Over the course of eight years, I’ve been very fortunate in—and grateful to—the guests who agree to talk about their new novels during my podcast interviews. But some authors stand out, and Mari Coates, whom I talked to a couple of weeks ago and whose interview went up on Monday, is one of those.
While investigating her website in preparation for writing up potential questions, I discovered that her family had a long-time friendship with the subject of her biographical novel, The Pelton Papers. How that relationship came about became the basis of a fascinating and informative conversation.
Now I have to confess: before reading Mari Coates’ book, I had never heard of the painter Agnes Pelton. I immediately looked her up and discovered an extraordinary and beautiful body of work, as well as a touring exhibit currently off-limits to the public at the Whitney Museum of American Art in New York (thank you, coronavirus). But you can see the description and some of the featured pieces on the museum’s website.
I also had not heard—or, if I had heard, did not remember—that Pelton’s grandmother was involved in a major scandal in late nineteenth-century New York. Which is, in a way, how Pelton came to be, since her mother fled to Germany to escape the trauma and encountered her father, another ex-pat fleeing traumas of his own.
Many of Pelton’s more dramatic and mature art works are not yet in the public domain, but you can see her style developing in the two works from 1915 and 1917 included in this post. And by all means listen to the interview and conduct your own exploration into the works of the “desert transcendentalist” who, almost sixty years after her death, has yet to attain the recognition that is her due.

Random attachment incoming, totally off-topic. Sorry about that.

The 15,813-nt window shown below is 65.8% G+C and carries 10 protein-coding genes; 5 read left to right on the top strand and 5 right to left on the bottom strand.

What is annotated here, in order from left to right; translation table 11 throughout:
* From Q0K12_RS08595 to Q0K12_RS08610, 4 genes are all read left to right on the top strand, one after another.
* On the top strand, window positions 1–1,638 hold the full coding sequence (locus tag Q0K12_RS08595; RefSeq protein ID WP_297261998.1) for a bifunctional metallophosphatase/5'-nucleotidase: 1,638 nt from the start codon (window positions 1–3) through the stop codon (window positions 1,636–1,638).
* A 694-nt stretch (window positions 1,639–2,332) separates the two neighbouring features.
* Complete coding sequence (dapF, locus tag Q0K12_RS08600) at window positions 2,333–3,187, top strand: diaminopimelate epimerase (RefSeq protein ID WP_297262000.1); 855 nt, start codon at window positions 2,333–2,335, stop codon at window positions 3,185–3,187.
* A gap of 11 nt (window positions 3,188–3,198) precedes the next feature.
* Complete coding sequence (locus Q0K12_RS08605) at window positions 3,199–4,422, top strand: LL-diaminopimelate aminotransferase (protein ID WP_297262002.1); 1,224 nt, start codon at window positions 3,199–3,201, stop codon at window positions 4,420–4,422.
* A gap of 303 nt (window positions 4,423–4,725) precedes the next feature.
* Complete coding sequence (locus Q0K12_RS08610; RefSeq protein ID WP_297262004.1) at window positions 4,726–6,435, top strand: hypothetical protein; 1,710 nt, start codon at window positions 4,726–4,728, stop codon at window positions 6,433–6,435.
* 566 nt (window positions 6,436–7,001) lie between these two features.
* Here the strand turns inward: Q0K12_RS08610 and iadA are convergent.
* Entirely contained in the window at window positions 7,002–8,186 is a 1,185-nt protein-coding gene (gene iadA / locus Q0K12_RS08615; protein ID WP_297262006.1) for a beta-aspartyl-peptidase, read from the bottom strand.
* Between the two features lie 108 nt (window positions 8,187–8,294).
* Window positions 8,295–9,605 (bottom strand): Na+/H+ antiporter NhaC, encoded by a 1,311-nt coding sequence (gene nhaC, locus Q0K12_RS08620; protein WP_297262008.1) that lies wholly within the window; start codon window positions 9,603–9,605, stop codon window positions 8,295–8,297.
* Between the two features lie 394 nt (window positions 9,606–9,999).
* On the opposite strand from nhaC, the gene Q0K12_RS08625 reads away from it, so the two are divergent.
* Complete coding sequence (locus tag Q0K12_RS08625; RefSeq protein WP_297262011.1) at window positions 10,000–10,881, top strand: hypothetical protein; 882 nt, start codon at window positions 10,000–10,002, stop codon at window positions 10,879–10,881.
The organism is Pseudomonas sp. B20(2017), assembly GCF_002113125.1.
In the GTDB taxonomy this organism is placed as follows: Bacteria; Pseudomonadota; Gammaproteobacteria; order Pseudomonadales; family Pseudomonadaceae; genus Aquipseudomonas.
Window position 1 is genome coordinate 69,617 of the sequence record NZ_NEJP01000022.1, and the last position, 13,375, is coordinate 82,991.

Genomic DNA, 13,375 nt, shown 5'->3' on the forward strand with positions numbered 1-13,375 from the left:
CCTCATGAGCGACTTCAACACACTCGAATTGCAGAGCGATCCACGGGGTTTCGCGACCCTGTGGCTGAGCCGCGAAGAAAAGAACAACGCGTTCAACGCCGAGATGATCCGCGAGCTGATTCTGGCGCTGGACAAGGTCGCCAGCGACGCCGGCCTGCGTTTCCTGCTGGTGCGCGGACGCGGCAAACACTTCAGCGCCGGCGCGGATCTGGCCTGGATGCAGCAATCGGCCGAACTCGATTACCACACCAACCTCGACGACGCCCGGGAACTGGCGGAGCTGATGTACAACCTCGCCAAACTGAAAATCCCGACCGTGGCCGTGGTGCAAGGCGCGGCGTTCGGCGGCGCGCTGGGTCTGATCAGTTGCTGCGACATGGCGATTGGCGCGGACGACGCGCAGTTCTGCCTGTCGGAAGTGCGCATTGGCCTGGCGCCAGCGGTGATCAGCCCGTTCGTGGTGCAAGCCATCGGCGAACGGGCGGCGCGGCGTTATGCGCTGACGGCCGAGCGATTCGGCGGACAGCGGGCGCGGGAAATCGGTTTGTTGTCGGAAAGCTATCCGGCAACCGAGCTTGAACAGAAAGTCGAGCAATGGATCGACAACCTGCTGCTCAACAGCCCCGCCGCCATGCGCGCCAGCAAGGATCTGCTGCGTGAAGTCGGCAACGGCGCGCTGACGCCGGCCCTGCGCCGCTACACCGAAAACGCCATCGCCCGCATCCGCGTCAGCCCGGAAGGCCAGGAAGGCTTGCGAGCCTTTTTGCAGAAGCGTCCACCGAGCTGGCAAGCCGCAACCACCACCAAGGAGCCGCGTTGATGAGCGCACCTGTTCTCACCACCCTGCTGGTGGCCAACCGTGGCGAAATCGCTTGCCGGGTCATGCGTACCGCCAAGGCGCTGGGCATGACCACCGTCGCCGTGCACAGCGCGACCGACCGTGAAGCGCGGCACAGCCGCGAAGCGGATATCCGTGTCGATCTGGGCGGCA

As usual, the rest of this post comes from New Books in Historical Fiction. You can also find a short transcript on the Literary Hub and listen to the interview there if you wish.
Like the better-known and perhaps luckier Georgia O’Keeffe, the American painter Agnes Pelton also found her unique vision in the western desert. As Mari Coates details in our conversation, Pelton and O’Keeffe took art classes from the same teacher and had parallel careers in several ways, yet Pelton is relatively unknown despite a number of major exhibitions during her lifetime and one traveling the United States even as this interview airs.
But Pelton’s time in the California desert is only a small part of the captivating story traced in The Pelton Papers. Born in Germany, where her ex-pat parents connected while escaping family scandals and tragedies, Pelton came to New York at the age of seven. A sickly girl in a dark and brooding house, she survived her childhood with a deeply religious grandmother, an absent father, a strong-minded mother who supported the family by giving music lessons, and no social life to speak of by losing herself in colors and paint. That set her on a path that led, through training in modernism and more traditional instruction in Italy, to a deeply spiritual, intensely personal understanding of her own artistic mission. In this beautifully written novel, Mari Coates—whose own family had a long and productive friendship with Pelton—draws on stories she heard growing up and numerous other sources to portray an emotionally complex, sometimes troubled, but always gifted heroine whose resilience and eventual triumph will warm your heart.
Images: West Wind (1915), public domain via Wikimedia Commons.
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